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A Good Way to Clean a Computer
(and a Computer Shop)

last updated: 3/28/02

I'll bet we spent a small fortune over the years buying canned air for our computer shop.  It's fine for road work, but mighty expensive for blowing the dirt and dust out of computers in for shop work.  I had always planned to purchase a regular, old air compressor, but never got around to it.  Besides, I think a compressor designed for construction/garage work would provide too much air pressure for computers.  Maybe they can be regulated?

If you use compressed air, do not spray it directly on a fan with the computer running or turn-on the computer right away after doing it.  It comes out of the can very cold and may cool a fan bearing so much that it will seize and wipe (ruin) the bearing.  It may damage other components as well if you "frost" them, especially while the computer is on.

There are specialized air compressors/vacuum cleaners for computers.  We bought one that looked like a small vacuum cleaner that had a strap so it could be carried around and used for road work.  It didn't work well, was cumbersome to use, and was inconvenient to load into a car for road work/or was forgotten.  So, we went back to canned air and the portable vacuum/blower went to the attic. We have always had a vacuum cleaner in our shop, but it never had enough oomph to do the job.

What works (in the shop)?   A plain old shop vac.  My Son bought me one for Christmas a couple of years ago.  It's a 10 Gallon Wet/Dry  ShopVac Model 4025 with a 2.5 HP motor.  Today, we had a computer in for work that was absolutely filthy (That's what happens when you put a tower on the floor for a couple of years).  It sucks dirt in through a slot in the bottom of the plastic on the front of most computers).  We were out of canned air, so THE Wife vacuumed it out with the shop vac and it did a fair job.  Then I said, "did you try putting the hose on the exhaust and blowing it out?"  "No," She did, and it did a better job (point the hose away from the computer when you first turn it on.  It may blow some stuff out of the vac at first--not much in our case.)  I said, "We need a wand attachment (you know, the flat crevice tool like the one in the picture used to clean between couch cushions)."  We couldn't find one (maybe one didn't come with the shop vac).  We tried the one from the regular vacuum, it fitted, and worked great--just the right amount of air pressure, and it doesn't blast stuff all over the work bench--if you vacuum first.  So, now one machine does it all.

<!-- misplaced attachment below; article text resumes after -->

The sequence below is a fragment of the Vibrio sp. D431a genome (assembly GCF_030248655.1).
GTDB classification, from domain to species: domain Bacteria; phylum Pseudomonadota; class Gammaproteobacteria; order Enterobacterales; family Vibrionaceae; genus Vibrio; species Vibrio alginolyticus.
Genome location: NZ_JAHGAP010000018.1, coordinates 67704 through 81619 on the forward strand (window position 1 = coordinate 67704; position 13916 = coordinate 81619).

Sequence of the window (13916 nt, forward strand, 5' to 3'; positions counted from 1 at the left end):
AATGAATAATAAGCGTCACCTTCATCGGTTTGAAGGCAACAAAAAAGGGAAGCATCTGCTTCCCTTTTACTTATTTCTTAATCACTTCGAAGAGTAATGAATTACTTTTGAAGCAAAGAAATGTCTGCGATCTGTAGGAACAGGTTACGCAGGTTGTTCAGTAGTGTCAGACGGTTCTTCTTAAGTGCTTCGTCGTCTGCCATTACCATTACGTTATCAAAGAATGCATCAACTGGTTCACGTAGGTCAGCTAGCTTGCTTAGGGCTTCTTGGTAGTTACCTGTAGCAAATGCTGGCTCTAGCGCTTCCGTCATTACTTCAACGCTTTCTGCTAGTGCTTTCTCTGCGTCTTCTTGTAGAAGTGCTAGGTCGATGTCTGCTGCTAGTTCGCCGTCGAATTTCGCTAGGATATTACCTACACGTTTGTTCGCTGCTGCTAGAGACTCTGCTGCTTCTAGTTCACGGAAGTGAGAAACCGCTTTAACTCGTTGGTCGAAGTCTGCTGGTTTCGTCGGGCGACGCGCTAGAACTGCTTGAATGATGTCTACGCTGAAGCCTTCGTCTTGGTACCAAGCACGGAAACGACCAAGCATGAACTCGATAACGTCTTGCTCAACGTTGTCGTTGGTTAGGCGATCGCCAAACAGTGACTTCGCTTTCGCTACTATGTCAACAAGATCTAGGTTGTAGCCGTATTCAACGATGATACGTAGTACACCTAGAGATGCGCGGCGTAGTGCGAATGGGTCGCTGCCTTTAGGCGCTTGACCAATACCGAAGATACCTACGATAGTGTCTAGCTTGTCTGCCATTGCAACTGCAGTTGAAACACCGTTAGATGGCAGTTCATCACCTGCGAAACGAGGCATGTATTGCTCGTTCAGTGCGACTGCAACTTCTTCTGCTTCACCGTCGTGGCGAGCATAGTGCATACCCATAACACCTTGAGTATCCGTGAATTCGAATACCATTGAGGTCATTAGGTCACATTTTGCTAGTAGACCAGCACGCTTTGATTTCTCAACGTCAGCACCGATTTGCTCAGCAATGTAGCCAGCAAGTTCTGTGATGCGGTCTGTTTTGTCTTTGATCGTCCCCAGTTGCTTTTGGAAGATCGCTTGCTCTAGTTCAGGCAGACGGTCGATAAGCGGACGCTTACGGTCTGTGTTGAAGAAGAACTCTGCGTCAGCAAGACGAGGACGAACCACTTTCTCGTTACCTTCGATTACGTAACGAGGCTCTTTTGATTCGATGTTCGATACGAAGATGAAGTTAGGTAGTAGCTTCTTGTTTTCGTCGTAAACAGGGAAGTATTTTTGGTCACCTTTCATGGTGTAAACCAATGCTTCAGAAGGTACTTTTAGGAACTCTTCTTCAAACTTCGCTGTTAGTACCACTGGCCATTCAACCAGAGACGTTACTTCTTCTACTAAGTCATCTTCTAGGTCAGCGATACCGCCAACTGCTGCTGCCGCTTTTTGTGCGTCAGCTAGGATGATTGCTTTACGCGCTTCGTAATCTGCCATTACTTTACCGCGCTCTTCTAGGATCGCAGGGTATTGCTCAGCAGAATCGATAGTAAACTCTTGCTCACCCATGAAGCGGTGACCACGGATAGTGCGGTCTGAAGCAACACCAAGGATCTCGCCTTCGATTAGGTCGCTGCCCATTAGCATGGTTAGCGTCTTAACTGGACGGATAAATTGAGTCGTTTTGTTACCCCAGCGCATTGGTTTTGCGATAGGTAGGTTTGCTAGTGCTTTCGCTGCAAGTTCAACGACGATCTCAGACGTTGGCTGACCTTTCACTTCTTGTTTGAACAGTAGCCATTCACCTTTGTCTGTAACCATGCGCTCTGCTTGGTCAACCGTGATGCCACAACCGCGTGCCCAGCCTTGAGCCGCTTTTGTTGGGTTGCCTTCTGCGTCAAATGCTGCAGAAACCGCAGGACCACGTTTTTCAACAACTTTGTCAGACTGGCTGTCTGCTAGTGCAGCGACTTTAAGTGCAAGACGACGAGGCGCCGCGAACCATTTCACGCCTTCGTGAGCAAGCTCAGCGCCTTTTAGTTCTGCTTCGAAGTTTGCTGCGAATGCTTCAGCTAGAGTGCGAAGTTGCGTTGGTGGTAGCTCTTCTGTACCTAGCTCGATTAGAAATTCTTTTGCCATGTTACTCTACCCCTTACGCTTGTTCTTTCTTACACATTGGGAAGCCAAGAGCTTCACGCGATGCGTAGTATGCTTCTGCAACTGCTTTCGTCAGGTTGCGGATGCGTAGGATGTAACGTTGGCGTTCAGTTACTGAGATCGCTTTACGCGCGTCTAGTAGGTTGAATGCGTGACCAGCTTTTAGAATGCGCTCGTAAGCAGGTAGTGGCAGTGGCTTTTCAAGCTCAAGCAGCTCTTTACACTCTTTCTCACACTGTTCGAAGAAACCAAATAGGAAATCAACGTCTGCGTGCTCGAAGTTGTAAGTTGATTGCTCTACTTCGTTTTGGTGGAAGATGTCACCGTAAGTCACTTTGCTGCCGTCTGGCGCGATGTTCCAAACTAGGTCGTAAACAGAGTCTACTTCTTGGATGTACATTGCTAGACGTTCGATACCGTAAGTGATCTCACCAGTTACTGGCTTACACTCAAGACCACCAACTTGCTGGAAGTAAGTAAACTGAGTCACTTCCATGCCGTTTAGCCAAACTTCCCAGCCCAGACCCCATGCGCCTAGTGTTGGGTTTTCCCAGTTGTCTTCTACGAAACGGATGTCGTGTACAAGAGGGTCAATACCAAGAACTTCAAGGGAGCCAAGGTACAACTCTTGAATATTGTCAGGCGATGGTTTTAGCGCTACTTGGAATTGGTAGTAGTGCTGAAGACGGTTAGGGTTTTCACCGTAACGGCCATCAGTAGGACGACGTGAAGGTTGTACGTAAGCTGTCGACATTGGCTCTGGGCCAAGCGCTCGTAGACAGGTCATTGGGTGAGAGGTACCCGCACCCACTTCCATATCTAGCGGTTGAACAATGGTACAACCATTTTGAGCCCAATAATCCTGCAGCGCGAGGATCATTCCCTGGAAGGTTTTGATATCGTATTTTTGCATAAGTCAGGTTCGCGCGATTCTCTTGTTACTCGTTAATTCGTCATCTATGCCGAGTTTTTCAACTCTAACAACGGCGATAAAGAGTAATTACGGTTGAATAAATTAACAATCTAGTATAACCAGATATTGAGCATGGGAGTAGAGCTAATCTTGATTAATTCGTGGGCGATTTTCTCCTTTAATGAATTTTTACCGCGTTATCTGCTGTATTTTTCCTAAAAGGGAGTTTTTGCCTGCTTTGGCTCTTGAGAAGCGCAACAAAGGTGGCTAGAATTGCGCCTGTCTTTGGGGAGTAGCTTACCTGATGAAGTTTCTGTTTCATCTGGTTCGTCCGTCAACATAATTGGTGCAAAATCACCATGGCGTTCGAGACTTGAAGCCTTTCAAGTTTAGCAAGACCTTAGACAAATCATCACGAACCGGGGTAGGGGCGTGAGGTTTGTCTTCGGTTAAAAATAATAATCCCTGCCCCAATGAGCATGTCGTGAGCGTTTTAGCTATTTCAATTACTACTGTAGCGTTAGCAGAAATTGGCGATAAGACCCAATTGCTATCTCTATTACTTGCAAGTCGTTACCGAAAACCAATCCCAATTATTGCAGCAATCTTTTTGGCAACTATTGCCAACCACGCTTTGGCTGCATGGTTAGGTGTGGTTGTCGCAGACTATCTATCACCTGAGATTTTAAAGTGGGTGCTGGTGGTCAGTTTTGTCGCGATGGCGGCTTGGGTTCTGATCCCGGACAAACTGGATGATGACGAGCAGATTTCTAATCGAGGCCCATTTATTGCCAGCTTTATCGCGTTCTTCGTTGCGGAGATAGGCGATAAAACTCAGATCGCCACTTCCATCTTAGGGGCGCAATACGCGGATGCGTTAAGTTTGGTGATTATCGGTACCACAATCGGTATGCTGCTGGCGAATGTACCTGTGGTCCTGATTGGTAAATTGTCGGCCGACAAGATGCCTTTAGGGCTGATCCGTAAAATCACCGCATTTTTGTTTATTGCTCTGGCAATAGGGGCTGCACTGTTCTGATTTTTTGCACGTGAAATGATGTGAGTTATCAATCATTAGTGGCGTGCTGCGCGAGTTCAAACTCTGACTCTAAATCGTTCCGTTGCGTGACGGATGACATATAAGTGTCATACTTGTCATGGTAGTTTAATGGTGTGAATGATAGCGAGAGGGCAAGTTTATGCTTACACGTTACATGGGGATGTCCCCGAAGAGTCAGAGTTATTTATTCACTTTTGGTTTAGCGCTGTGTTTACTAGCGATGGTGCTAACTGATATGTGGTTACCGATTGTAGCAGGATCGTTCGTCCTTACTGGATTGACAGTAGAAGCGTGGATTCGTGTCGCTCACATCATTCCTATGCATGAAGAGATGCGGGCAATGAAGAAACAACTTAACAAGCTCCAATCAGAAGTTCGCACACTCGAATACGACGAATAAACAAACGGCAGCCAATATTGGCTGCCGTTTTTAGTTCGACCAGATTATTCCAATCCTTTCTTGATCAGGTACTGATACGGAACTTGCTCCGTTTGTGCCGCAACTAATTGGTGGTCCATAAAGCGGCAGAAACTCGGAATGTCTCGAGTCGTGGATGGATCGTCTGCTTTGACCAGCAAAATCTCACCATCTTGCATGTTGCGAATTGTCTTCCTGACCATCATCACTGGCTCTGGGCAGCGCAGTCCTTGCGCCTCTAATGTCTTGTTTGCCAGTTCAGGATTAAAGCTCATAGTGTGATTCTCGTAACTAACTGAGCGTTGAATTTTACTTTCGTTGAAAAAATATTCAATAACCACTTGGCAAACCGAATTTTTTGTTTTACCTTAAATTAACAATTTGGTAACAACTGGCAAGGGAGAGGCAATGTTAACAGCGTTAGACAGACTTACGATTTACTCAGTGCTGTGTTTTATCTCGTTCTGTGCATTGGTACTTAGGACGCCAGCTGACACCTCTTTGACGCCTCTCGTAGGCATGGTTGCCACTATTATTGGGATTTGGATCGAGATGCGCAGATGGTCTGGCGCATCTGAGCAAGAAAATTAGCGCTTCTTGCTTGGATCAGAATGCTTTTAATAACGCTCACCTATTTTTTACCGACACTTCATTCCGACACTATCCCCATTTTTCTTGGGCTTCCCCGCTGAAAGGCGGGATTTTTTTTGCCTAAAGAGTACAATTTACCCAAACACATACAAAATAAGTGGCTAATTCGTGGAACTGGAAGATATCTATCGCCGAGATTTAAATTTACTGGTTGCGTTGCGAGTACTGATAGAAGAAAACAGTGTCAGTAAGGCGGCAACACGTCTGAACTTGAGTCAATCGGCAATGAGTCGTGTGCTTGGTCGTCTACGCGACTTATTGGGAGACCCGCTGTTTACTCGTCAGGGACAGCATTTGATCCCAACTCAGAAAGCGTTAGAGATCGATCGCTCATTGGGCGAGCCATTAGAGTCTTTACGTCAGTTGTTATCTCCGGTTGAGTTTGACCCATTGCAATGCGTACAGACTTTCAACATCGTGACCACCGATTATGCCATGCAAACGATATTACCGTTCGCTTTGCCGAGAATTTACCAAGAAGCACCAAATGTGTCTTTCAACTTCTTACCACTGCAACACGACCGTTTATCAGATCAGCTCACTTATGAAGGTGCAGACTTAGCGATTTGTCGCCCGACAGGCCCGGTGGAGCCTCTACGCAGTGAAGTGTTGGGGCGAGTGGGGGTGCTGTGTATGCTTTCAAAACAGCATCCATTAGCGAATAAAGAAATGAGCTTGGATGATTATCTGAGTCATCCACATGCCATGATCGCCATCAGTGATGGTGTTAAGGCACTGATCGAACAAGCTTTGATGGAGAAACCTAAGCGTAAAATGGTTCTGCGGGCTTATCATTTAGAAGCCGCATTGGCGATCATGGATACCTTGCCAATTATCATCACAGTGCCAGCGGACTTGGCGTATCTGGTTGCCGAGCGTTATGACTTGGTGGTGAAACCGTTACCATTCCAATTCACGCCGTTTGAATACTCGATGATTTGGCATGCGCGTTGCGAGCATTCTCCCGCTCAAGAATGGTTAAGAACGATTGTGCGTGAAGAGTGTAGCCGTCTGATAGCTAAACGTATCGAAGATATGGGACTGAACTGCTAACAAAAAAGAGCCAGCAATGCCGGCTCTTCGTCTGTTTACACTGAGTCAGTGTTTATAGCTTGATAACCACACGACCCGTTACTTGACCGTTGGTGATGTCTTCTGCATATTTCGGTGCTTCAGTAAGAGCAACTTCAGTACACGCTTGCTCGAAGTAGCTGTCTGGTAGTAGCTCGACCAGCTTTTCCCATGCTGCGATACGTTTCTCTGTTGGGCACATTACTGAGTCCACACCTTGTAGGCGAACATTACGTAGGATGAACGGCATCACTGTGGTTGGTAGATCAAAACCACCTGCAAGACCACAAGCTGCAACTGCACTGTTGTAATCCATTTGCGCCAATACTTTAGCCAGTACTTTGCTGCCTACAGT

By the way, canned air is a rather lucrative business.  If you start a computer shop you can expect phone calls from companies pushing it much like you will get from people trying to sell FAX paper and copy machine toner.  Not all of them are honest.  Most of them treat you like you must be a little slow.  Well, if you pay for air, you must be, right... Larry?

Copyright, Disclaimer, and Trademark Information Copyright © 1996-2006 Larry F. Byard.  All rights reserved. This material or parts thereof may not be copied, published, put on the Internet, rewritten, or redistributed without explicit, written permission from the author.